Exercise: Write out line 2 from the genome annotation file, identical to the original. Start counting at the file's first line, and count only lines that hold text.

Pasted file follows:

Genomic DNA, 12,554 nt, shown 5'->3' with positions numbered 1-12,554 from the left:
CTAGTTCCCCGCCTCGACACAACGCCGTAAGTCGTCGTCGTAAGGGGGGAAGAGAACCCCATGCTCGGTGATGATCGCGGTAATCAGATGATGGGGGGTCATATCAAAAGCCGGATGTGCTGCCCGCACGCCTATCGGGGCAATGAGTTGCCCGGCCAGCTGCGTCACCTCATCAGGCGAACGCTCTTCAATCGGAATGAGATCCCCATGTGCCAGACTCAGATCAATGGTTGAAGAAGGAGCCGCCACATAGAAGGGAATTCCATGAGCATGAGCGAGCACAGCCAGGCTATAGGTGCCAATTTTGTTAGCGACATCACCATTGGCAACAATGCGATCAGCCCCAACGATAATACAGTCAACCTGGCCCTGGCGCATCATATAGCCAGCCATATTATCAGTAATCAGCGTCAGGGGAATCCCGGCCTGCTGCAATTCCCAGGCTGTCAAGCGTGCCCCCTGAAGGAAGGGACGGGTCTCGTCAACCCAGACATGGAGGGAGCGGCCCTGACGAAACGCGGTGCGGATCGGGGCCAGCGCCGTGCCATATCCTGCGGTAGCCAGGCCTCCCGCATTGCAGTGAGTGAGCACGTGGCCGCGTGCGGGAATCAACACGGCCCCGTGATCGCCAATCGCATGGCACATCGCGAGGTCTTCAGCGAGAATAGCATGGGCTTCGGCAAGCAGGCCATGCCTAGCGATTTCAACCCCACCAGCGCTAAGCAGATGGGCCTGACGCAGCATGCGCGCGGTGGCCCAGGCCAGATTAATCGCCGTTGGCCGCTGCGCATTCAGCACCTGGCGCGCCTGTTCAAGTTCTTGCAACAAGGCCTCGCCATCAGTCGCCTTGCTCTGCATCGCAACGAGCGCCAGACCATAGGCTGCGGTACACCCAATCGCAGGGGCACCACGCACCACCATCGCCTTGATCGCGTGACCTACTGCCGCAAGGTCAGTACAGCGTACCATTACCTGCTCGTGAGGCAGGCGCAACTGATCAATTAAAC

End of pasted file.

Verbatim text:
CTAGTTCCCCGCCTCGACACAACGCCGTAAGTCGTCGTCGTAAGGGGGGAAGAGAACCCCATGCTCGGTGATGATCGCGGTAATCAGATGATGGGGGGTCATATCAAAAGCCGGATGTGCTGCCCGCACGCCTATCGGGGCAATGAGTTGCCCGGCCAGCTGCGTCACCTCATCAGGCGAACGCTCTTCAATCGGAATGAGATCCCCATGTGCCAGACTCAGATCAATGGTTGAAGAAGGAGCCGCCACATAGAAGGGAATTCCATGAGCATGAGCGAGCACAGCCAGGCTATAGGTGCCAATTTTGTTAGCGACATCACCATTGGCAACAATGCGATCAGCCCCAACGATAATACAGTCAACCTGGCCCTGGCGCATCATATAGCCAGCCATATTATCAGTAATCAGCGTCAGGGGAATCCCGGCCTGCTGCAATTCCCAGGCTGTCAAGCGTGCCCCCTGAAGGAAGGGACGGGTCTCGTCAACCCAGACATGGAGGGAGCGGCCCTGACGAAACGCGGTGCGGATCGGGGCCAGCGCCGTGCCATATCCTGCGGTAGCCAGGCCTCCCGCATTGCAGTGAGTGAGCACGTGGCCGCGTGCGGGAATCAACACGGCCCCGTGATCGCCAATCGCATGGCACATCGCGAGGTCTTCAGCGAGAATAGCATGGGCTTCGGCAAGCAGGCCATGCCTAGCGATTTCAACCCCACCAGCGCTAAGCAGATGGGCCTGACGCAGCATGCGCGCGGTGGCCCAGGCCAGATTAATCGCCGTTGGCCGCTGCGCATTCAGCACCTGGCGCGCCTGTTCAAGTTCTTGCAACAAGGCCTCGCCATCAGTCGCCTTGCTCTGCATCGCAACGAGCGCCAGACCATAGGCTGCGGTACACCCAATCGCAGGGGCACCACGCACCACCATCGCCTTGATCGCGTGACCTACTGCCGCAAGGTCAGTACAGCGTACCATTACCTGCTCGTGAGGCAGGCGCAACTGATCAATTAAAC